Fall is the new spring for the Beyond Belief Network! After a pandemic-colored summer which forced many volunteer teams to lay low and retool their programs, we’re pleased to report September was a big month for teams poking their heads back out. Please join us in welcoming back several dedicated teams as we celebrate what they did for their communities last month.

Atheists United (AU) in Los Angeles helped sort goods at the LA Food Bank. While they reported a light turnout, the folks who showed up worked hard and made the event a success!

AU also continued their commitment of making recordings each weekend for podcast Audio Information Network of Colorado, reading store flyers for people with visual impairments. The 2.5 hour process each session involves finding, reading, editing, verifying, and uploading the recordings to be broadcast on AIN each Monday.

Atheist Community of Polk County (ACPC) made their return to the scene after a summer hiatus, with a push to enhance community members’ views of atheists as well as their views from their car windows!

The City Commission of Lake Wales, Florida typically begins each meeting with a Christian prayer, usually delivered by commissioners or their guests. In August, one of these guests was ACPC Director Sarah Ray, who instead of a prayer delivered the Commission’s first known secular invocation. Her invocation was a celebration of diversity and collaboration — words that regrettably seemed lost at the time on two commissioners who stormed out of the meeting! (Afterward, the commission hastily passed a resolution establishing a formal chaplain, effectively limiting invocation speakers to only Christians.)

Imagine the surprise of one of these commissioners when he hosted a pop-up roadway cleanup in September and ACPC volunteers showed up! Volunteers aimed to exemplify Sarah’s words for the commissioner: “that our differences make us stronger together, and when we set them aside for common good, amazing things happen.”

ACPC reports the event was a success, and left some townfolk scratching their heads over what this means about their view of atheists. (“Suffice it to say there is a lot of cognitive dissonance happening for some folks in Lake Wales, Florida,” reports Sarah.)

The road to progress is usually long. We’re glad we can count on groups like ACPC to travel it and keep literal roads clean in the process!

Center for Inquiry (CFI) – Michigan made their post-lockdown comeback at the Mayor’s Grand River Clean Up, a COVID-modified beautification event for Michigan’s Grand River.

Event participants were directed to pick a spot in the river park and pick up all debris they found — which included plastic bags, broken glass, cigarette butts, cans, bottles, pieces of metal and PVC, clothing, and food containers.

CFI volunteers had only a few minor setbacks (mainly competing with their mayor for a spot to clean up), but otherwise reported they found plenty of trash and had a productive day!

New Orleans Secular Humanist Association (NOSHA) met for the first time since January, attending a food distribution event organized by one of their city councilmembers. Volunteers sorted food, packed boxes, gave out the food, and tidied up at the end. NOSHA reports they served about 100 cars and walk-ups altogether!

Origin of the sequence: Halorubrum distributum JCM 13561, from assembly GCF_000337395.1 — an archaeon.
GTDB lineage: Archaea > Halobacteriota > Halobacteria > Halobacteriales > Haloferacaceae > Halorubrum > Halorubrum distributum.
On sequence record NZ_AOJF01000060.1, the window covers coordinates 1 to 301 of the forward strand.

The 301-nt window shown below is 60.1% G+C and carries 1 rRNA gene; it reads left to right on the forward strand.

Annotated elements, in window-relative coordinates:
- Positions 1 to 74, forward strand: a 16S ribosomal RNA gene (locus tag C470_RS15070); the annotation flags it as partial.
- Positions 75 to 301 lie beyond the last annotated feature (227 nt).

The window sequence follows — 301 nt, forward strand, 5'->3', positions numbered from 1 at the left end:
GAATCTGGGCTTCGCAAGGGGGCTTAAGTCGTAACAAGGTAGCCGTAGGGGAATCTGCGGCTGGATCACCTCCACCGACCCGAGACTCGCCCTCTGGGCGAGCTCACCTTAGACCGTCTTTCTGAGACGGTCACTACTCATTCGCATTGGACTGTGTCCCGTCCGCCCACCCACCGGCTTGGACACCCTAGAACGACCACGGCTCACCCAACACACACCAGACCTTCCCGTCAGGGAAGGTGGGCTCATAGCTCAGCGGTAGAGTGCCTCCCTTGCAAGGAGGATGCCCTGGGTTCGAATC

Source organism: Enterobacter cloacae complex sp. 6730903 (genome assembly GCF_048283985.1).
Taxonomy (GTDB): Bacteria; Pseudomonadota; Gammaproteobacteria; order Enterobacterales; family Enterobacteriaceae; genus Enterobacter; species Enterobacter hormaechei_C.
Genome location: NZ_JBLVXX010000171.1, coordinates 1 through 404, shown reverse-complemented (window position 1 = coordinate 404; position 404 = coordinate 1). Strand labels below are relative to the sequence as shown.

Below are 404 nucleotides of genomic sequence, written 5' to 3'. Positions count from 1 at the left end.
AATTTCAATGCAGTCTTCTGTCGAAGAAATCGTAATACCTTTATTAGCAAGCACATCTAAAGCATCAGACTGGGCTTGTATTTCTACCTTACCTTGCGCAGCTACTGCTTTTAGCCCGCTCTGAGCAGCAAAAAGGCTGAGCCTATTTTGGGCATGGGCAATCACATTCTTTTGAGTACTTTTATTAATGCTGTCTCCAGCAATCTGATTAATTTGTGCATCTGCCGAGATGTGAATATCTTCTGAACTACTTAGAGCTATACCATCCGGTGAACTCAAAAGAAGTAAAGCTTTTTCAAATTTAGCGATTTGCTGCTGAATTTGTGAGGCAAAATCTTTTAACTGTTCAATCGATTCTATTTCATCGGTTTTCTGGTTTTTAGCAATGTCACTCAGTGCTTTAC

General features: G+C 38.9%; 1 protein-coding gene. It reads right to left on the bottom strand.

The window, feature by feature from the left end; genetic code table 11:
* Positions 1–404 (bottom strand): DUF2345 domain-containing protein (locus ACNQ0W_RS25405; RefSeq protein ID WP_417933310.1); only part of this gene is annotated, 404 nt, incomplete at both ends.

Humanist Alliance Philippines, International (HAPI) joined community members in a yearly program to prepare public schools for the opening of the school year. Volunteers packed supplies for care kits which they later delivered to the community’s head teacher.

HAPI also spent four days planning for upcoming literacy programs organized with community elders, and held an open discussion on how to keep their local government safe amidst an influx of tourists. Participants were happy to have the involvement of community children in the discussion, and to see young people step up to tell the story of their community’s vulnerability.

Pikes Peak Atheists & Pikes Peak Atheist Families (PPA & PPAF) rebooted their service programs after being dormant since December, hosting a successful school supply drive for Native American charity One Nation Walking Together.

Volunteers collected more than 1,000 items from an Amazon wish list (plus some items that people mailed or dropped off separately), and cross-posted the event to four other secular groups. Donated items included hundreds of pens, pencils, notebooks, rulers, erasers, protractors, masks, feminine hygiene items, and calculators — all of which went to impoverished communities in reservations.

Central Ohio United Non-Theists (COUNT) kept up with an ongoing slate of commitments:

  • Cooking, cleaning, and providing an all-around home-like environment for guests at Ronald McDonald House
  • Working as equipment custodians, athlete assistants, and safety monitors at kayaking events with nonprofit Adaptive Sports Connection (ASC)
  • Working special events organized by local philanthropic clubs raising thousands of dollars for ASC
  • Sorting and preparing donations for distribution to a local homeless shelter
  • Participating in a monthly secular blood donation meetup for their local Red Cross

To date, this makes 1,620 volunteer hours COUNT has contributed to Ronald McDonald House; 529 hours to Adaptive Sports Connection; 1,187 hours to Van Buren Center; and 113 hours/156 units of blood to the Red Cross! Looking forward to seeing these numbers continue to grow!

We’re so glad to see secular volunteers back in action. When humanists, atheists, and freethinkers are united in service, nothing can stop us.